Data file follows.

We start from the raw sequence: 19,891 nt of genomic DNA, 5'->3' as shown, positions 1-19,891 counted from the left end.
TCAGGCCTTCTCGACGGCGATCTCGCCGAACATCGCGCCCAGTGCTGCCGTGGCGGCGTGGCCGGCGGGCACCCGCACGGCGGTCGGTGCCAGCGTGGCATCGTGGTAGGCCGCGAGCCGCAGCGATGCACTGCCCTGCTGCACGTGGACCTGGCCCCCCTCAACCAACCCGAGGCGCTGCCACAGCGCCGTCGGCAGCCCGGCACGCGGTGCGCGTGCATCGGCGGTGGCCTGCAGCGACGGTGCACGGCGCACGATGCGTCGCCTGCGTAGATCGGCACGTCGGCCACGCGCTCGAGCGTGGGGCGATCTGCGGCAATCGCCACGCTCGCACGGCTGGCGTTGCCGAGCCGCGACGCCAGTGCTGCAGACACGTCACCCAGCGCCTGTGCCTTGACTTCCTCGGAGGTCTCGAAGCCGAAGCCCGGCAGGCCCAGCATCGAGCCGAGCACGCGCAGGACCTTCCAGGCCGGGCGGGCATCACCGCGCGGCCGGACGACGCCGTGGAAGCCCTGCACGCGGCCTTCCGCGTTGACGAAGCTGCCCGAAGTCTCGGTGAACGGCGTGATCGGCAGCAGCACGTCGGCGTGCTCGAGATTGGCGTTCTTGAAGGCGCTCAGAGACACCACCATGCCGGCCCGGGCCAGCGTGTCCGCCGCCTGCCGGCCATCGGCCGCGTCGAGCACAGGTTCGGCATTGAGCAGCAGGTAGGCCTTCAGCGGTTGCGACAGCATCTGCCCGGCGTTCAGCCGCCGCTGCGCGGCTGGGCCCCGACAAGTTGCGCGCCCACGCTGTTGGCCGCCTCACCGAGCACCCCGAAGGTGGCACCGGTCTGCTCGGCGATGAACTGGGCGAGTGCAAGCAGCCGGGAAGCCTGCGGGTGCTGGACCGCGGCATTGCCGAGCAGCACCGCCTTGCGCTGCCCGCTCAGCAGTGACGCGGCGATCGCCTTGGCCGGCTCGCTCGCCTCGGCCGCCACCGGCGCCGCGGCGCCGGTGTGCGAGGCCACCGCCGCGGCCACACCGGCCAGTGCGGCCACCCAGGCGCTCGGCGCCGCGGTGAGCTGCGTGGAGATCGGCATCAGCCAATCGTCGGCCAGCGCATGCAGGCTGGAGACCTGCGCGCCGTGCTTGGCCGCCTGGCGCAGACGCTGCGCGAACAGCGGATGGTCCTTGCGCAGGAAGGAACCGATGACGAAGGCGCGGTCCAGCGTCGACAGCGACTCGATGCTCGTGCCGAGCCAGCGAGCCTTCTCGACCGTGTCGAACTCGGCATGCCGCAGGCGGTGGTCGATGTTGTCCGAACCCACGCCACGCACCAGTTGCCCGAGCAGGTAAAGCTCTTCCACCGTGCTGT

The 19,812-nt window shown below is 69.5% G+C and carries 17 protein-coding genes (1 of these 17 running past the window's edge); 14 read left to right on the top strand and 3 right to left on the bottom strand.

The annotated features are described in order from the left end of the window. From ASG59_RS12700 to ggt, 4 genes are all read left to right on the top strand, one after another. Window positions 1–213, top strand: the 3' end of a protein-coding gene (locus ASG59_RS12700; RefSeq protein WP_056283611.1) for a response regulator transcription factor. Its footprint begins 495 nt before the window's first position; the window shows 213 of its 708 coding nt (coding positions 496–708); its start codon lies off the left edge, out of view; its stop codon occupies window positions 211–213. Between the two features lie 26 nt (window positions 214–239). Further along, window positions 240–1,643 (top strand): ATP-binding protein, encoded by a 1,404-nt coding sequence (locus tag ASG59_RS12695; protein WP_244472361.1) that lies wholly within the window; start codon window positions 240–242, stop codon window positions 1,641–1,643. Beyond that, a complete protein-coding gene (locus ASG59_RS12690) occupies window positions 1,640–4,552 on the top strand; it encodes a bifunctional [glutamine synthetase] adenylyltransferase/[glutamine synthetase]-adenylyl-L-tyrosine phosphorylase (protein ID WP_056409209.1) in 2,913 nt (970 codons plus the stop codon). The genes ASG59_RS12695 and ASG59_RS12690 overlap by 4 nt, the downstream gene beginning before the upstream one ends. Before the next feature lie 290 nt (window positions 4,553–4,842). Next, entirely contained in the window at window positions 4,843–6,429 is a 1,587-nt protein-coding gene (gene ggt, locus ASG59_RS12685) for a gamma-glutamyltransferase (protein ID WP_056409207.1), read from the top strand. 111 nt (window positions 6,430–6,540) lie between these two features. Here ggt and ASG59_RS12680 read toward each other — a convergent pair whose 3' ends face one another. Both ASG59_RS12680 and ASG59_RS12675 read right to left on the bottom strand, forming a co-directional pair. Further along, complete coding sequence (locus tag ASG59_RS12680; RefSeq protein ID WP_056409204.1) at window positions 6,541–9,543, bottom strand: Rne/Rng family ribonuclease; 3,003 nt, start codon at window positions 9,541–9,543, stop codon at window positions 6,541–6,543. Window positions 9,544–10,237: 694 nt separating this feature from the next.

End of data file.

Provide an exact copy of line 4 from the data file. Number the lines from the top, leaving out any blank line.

The annotated features are described in order from the left end of the window. From ASG59_RS12700 to ggt, 4 genes are all read left to right on the top strand, one after another. Window positions 1–213, top strand: the 3' end of a protein-coding gene (locus ASG59_RS12700; RefSeq protein WP_056283611.1) for a response regulator transcription factor. Its footprint begins 495 nt before the window's first position; the window shows 213 of its 708 coding nt (coding positions 496–708); its start codon lies off the left edge, out of view; its stop codon occupies window positions 211–213. Between the two features lie 26 nt (window positions 214–239). Further along, window positions 240–1,643 (top strand): ATP-binding protein, encoded by a 1,404-nt coding sequence (locus tag ASG59_RS12695; protein WP_244472361.1) that lies wholly within the window; start codon window positions 240–242, stop codon window positions 1,641–1,643. Beyond that, a complete protein-coding gene (locus ASG59_RS12690) occupies window positions 1,640–4,552 on the top strand; it encodes a bifunctional [glutamine synthetase] adenylyltransferase/[glutamine synthetase]-adenylyl-L-tyrosine phosphorylase (protein ID WP_056409209.1) in 2,913 nt (970 codons plus the stop codon). The genes ASG59_RS12695 and ASG59_RS12690 overlap by 4 nt, the downstream gene beginning before the upstream one ends. Before the next feature lie 290 nt (window positions 4,553–4,842). Next, entirely contained in the window at window positions 4,843–6,429 is a 1,587-nt protein-coding gene (gene ggt, locus ASG59_RS12685) for a gamma-glutamyltransferase (protein ID WP_056409207.1), read from the top strand. 111 nt (window positions 6,430–6,540) lie between these two features. Here ggt and ASG59_RS12680 read toward each other — a convergent pair whose 3' ends face one another. Both ASG59_RS12680 and ASG59_RS12675 read right to left on the bottom strand, forming a co-directional pair. Further along, complete coding sequence (locus tag ASG59_RS12680; RefSeq protein ID WP_056409204.1) at window positions 6,541–9,543, bottom strand: Rne/Rng family ribonuclease; 3,003 nt, start codon at window positions 9,541–9,543, stop codon at window positions 6,541–6,543. Window positions 9,544–10,237: 694 nt separating this feature from the next.